Category Archives: Residences

New MTR exit and underpass in Wan Chai now open

Updated 2019: Hear hear, an opinion in SCMP that reflects my sentiments….

If you live in the Avenue on Lee Tung Street, you’ve now got a nice underground walkway to get you to the Wan Chai MTR station without navigating street traffic across Johnston Road. This underpass took around two and a half years to build so I’m relieved it’s finally done.

To get to it, take either escalator or lift down to the basement where the supermarket is and walk along the corridor until you get to the end where you’ll see an escalator taking you down to the tunnel.

Okay, so it’s escalators in the middle, stairs to the right. What about barrier free access?

Initially I thought this was a ramp. (Yay!). But no… it’s a lift for wheelchairs 🤔🧐.

The big pain is that you can’t just use it like in other buildings, you have to call the staff to switch it on. (Call in advance! 3791 2103) That is just so lame. Why couldn’t they just put in a ramp or just leave it on for the convenience of anyone in need of it. Why create another step and waiting time?? MTR Corp you are slowing down my journey!!! Hell, I’ll just use the escalator for my stroller. I feel sorry for the wheelchair users.

When you do get down into the tunnel, it’s nice and wide (at least 3 meters wide), slopes uphill going to mtr station and downhill if you’re walking to Lee Tung Avenue. From the design of it, Sino Land and Hopewell seem to expect a crowd heading in their direction. I suppose this is in anticipation of their next development and continued connection to Hopewell Center II. There are spaces created for a few new retailers in the station too.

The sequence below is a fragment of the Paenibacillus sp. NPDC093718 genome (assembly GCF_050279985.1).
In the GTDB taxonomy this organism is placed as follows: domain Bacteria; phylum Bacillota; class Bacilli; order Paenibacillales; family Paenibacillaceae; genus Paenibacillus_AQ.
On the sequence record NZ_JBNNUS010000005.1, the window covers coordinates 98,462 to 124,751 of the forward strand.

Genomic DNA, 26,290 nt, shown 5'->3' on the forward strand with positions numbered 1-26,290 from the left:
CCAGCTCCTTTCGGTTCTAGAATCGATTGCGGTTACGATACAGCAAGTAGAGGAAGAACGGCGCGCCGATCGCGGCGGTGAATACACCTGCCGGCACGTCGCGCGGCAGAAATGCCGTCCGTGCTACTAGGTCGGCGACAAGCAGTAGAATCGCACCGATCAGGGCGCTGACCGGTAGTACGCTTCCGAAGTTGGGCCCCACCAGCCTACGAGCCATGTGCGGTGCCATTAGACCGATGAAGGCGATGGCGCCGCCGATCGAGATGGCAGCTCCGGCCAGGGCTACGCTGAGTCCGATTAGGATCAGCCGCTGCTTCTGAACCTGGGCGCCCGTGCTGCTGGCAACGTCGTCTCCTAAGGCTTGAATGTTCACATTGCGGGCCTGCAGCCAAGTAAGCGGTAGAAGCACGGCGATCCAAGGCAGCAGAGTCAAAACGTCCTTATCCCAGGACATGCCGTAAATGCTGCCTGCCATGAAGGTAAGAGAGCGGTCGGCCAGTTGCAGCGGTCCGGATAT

That’s a new circle K shop coming up next to the platform lift (under repair until May 2018).

And here’s another shop undergoing renovation on the left opposite Circle K. Not sure what it is yet.

I’m not sure if behind this white sheet there will be a shop or an advertising installation. You can see beyond it however that there’s a corridor for future expansion into Southorn Playground’s new underground mall when that gets done.

So this exit is D and here’s a reminder of the opening hours.

I guess the arcade corridor access and lifts to the surface remain operational during these hours too. Check out the promotions from the basement arcade shops below.

Living at the Avenue (Lee Tung Street)